Lyons Redstone Review
By Dr. Danielle Huval
As you may have noticed already this year, as grass and weeds on the plains start to dry the fuzzy little seed head (also called a foxtail or grass awn) begin to attach themselves to clothes, hair and the fur of your four-legged friends. Some plants that produce foxtails are native species while many are weeds that are encouraged to grow alongside foot traffic of humans and domestic animals. Foxtails can detach and stick to a person’s clothes or an animal’s fur. Dogs tend to be more greatly affected because they don’t groom as much as their feline counterparts. Generally, foxtails are a minor nuisance, but if they become trapped in your pet’s fur they can easily become lodged in the skin and potentially migrate to other parts of the body.
Once embedded, foxtails can cause infections, abscesses or, more seriously, migrate internally. Migrating foxtails have been found in sinus cavities, the inner ear canal after penetrating the eardrum, the spine, the urethra, internal organs such as lungs and even the brain. Unfortunately, foxtails cannot be easily imaged with x-rays or ultrasound. They are very small and locating them may be a painful, difficult and expensive procedure; surgical removal or endoscopy (using an endoscope to look down the throat, nasal cavity, esophagus, or trachea) may be required. Another potentially severe complication can occur if a pet chews on foxtails. They can easily become lodged in the throat causing coughing, gagging, gulping or swallowing repeatedly.
Do your best to prevent foxtail infections and emergencies by removing foxtail producing weeds from your yard and by avoiding areas with grassy weeds when out and about with your dog. Also discourage your dog from chewing or eating dried grass/foxtails. As it is not always possible to avoid foxtails, check your pet’s skin and fur daily. Brush their fur, check between toes, in ears, under armpits and in the groin area. Long-haired dogs’ fur can be trimmed between their toes and pads to lessen the chance of foxtails becoming embedded.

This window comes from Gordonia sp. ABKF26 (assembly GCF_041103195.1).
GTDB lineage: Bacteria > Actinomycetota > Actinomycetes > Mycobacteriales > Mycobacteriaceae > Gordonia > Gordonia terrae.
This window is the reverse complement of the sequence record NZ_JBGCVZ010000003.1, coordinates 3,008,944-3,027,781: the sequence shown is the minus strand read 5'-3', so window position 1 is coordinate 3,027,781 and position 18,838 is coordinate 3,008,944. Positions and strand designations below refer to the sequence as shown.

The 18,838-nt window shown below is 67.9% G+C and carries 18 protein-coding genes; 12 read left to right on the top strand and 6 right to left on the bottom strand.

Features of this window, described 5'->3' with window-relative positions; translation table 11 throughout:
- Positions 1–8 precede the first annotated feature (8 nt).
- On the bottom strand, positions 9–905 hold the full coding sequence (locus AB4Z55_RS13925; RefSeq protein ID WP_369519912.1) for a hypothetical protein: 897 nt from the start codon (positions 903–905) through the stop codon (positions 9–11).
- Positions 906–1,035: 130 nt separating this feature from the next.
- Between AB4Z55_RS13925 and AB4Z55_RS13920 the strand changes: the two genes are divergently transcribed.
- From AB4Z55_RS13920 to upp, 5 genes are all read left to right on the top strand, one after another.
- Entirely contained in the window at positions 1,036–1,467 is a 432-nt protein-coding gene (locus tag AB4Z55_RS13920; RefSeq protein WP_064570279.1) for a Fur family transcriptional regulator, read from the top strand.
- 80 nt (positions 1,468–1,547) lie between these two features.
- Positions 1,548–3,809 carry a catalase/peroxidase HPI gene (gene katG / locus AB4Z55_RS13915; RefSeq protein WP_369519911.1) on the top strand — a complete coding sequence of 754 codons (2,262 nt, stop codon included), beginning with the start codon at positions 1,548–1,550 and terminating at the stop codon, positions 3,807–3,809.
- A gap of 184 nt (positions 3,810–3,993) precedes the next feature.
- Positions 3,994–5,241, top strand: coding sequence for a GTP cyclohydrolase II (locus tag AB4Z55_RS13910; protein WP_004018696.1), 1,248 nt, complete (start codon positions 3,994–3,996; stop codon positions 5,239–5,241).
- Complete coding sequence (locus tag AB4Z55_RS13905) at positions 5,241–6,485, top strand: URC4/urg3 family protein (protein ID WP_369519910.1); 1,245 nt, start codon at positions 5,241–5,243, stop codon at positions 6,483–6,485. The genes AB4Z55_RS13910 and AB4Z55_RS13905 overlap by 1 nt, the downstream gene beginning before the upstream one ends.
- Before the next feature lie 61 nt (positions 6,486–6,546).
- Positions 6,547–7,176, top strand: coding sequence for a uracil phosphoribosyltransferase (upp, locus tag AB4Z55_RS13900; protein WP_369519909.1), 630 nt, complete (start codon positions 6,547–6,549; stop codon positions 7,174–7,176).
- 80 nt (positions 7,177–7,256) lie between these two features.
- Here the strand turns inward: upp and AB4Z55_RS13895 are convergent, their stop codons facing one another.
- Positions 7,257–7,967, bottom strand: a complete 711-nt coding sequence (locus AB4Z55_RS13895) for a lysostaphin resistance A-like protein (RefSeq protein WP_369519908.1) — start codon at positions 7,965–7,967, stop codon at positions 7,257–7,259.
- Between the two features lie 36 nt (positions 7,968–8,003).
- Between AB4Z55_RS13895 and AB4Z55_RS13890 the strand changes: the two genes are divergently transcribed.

If you find a foxtail sticking out of the skin, pull it straight out --taking care not to break the tip off. If it is already deeply embedded in the skin or you find a painful infected lump anywhere on your dog, prompt veterinary treatment is recommended. Sedation and a local anesthetic may be required in order to remove the foxtail, and your pet most likely will be sent home on systemic antibiotics. Foxtails in the eye or eyelid may be readily visible, but do not attempt to remove it as this can cause more damage. Other symptoms that may indicate a foxtail problem include pawing at the face, eyes or ears; coughing; shaking; tilting their head; or biting/licking the groin area. If you note any of the above symptoms, get your dog to a veterinarian immediately.
AMVS is a 24-hour veterinary facility providing specialty internal medicine, surgery, emergency and critical care, physical rehabilitation, pain management, and blood bank services for pets. They are located in Longmont at 104 S. Main St. For more information, go to www.AspenMeadowVet.com.